Lastly to clear up Phil Groom’s grumblings re my response to his ‘Kingsway removing stock from STL’ let me make it clear. At the time STL was for sale,we had not entirely decided to take back our own distribution although it looked likely that we would have little alternative. Neither did we know if the administrator would be hostile and lock down all our stock in the STL warehouse and so there was real need to ensure that we had stock of every title in Eastbourne to carry us through.

    However there was another very real reason that I was disappointed with Phil, and it was that any prospective buyer could have been dissuaded from even looking to purchase the STL distribution business if it thought that STL’s biggest customer was leaving………..while we had not yet made that decision, and though the thoughts of any prospective buyer would make no difference to Kingsway,….. it could very much have made a difference to a sale thus endangering jobs at Carlisle,…… and that was foremost in my thinking.

    I can only assume that Phil did not see this as a potential problem, and I was not about to explain it to him in a blog, thus in the name of ‘transparency’ he felt the need to advertise our activities to the world, something I felt was unhelpful in the midst of a dire situation.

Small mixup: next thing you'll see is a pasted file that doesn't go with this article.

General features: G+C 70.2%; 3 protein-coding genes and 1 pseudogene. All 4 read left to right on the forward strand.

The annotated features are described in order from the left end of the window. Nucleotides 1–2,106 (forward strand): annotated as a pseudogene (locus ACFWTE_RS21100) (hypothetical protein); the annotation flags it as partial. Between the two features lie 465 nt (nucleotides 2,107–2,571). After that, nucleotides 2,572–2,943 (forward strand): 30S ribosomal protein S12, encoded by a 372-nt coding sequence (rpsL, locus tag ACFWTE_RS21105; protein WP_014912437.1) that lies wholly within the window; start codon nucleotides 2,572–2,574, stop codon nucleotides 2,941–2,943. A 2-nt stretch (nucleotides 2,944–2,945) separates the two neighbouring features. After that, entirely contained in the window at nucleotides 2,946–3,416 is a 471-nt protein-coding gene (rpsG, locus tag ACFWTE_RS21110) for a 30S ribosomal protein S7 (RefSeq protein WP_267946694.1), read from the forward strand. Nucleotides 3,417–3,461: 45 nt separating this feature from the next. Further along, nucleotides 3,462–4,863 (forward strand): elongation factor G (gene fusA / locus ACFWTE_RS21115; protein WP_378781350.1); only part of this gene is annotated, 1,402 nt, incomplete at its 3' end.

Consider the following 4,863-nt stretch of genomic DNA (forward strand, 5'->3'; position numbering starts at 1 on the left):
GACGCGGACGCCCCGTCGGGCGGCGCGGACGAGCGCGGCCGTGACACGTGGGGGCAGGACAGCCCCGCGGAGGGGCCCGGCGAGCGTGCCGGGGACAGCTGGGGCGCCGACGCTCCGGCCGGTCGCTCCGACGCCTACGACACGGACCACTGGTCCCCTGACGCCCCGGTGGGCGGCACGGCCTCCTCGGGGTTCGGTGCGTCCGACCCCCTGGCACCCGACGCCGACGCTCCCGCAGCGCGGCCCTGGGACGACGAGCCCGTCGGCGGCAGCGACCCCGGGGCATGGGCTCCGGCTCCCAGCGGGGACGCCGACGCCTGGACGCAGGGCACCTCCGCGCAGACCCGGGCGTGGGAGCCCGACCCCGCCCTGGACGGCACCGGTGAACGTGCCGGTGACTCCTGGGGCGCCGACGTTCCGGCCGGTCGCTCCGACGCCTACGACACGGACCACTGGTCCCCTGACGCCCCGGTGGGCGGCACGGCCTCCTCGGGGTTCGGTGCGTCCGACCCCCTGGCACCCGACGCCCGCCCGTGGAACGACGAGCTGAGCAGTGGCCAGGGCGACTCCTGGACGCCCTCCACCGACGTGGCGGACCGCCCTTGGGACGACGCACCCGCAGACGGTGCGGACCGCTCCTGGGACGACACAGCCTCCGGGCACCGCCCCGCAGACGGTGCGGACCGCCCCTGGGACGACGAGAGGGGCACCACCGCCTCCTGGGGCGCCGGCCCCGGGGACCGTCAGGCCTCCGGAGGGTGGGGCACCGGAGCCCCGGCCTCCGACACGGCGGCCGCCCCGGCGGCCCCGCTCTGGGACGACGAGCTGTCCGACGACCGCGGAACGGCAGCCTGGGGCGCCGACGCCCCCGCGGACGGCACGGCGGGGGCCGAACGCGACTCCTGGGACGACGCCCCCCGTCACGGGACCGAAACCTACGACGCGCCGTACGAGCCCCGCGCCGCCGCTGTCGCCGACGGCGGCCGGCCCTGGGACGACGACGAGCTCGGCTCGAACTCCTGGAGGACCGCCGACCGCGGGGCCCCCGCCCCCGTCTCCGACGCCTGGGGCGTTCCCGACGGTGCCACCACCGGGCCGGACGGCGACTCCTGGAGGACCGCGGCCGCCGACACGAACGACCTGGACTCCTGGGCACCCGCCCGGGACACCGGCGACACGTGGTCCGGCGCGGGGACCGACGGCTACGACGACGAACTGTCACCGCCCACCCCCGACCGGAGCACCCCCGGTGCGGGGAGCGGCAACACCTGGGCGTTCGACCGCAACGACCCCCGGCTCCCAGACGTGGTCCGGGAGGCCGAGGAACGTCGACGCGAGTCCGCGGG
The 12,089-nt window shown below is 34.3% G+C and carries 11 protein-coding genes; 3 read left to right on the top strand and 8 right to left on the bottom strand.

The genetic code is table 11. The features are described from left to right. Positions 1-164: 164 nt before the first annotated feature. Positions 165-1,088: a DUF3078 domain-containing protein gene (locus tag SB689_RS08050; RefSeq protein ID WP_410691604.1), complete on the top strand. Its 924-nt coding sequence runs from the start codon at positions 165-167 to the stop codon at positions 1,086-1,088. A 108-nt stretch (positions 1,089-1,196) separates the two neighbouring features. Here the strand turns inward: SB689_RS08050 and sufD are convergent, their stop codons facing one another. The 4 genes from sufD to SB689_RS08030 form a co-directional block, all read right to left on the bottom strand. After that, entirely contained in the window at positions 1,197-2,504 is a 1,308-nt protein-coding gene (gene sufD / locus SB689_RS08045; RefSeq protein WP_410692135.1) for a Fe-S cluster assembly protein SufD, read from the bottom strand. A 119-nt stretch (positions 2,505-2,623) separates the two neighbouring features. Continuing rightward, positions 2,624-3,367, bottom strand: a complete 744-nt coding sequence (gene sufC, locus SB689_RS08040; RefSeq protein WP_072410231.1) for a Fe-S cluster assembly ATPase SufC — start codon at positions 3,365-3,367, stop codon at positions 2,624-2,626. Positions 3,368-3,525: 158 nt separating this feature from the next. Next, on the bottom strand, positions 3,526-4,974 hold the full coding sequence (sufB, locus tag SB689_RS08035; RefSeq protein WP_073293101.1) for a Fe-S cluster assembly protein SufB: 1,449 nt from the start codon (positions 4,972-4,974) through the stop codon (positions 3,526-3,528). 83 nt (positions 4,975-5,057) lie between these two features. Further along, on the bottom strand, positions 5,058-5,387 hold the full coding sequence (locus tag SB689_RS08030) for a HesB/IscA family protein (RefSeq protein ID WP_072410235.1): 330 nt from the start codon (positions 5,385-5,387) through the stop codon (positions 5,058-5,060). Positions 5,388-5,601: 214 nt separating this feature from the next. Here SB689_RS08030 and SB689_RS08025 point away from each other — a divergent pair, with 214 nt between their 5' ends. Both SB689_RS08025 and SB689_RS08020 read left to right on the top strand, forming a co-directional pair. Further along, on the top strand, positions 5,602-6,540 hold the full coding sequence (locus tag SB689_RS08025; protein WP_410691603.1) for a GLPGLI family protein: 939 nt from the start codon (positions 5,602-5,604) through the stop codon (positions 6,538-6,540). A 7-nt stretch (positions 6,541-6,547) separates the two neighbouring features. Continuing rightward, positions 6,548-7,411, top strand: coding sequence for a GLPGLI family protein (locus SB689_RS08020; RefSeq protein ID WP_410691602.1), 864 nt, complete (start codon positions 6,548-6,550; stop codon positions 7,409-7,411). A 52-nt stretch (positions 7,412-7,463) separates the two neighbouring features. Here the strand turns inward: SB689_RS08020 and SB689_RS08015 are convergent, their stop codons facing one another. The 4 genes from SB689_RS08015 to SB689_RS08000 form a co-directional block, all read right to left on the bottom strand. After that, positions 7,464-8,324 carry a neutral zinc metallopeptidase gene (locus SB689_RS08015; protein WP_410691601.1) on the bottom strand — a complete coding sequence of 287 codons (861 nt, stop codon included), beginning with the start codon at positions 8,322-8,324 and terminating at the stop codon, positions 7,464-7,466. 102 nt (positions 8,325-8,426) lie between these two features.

I will be pleased to see those who are interested in ‘discussion’ in July, I will advise Phil Groom of a suitable location in the absence of any other suggestion.

  12. Jon,

    Thanks for your response but I am not able to make London on the 21st July, making London is generally very difficult due to both cost & time but on days other than monday or tuesday it is pretty much an impossibility due to staffing, and getting there & to a venue by 11am next to impossible too – however I would be more than happy to meet with you in Lincoln.

    I have raised all my issues face to face with Oli P last week and did ask him to feel free to relay them to you.

    Indeed I do believe I raised my issues and concerns, some of which pertain to situations such as the aforementioned
    competing only with those online, and sorry but I still find that to be a most naive if not disingenuous argument to say the least, with you in person when we spoke on the phone a number of months ago now.
    As you may remember I was most upset at the time due to having lost a number of sales to your online site when kingsway couldn’t/wouldn’t supply me direct during the STL and then relocation kerfuffle.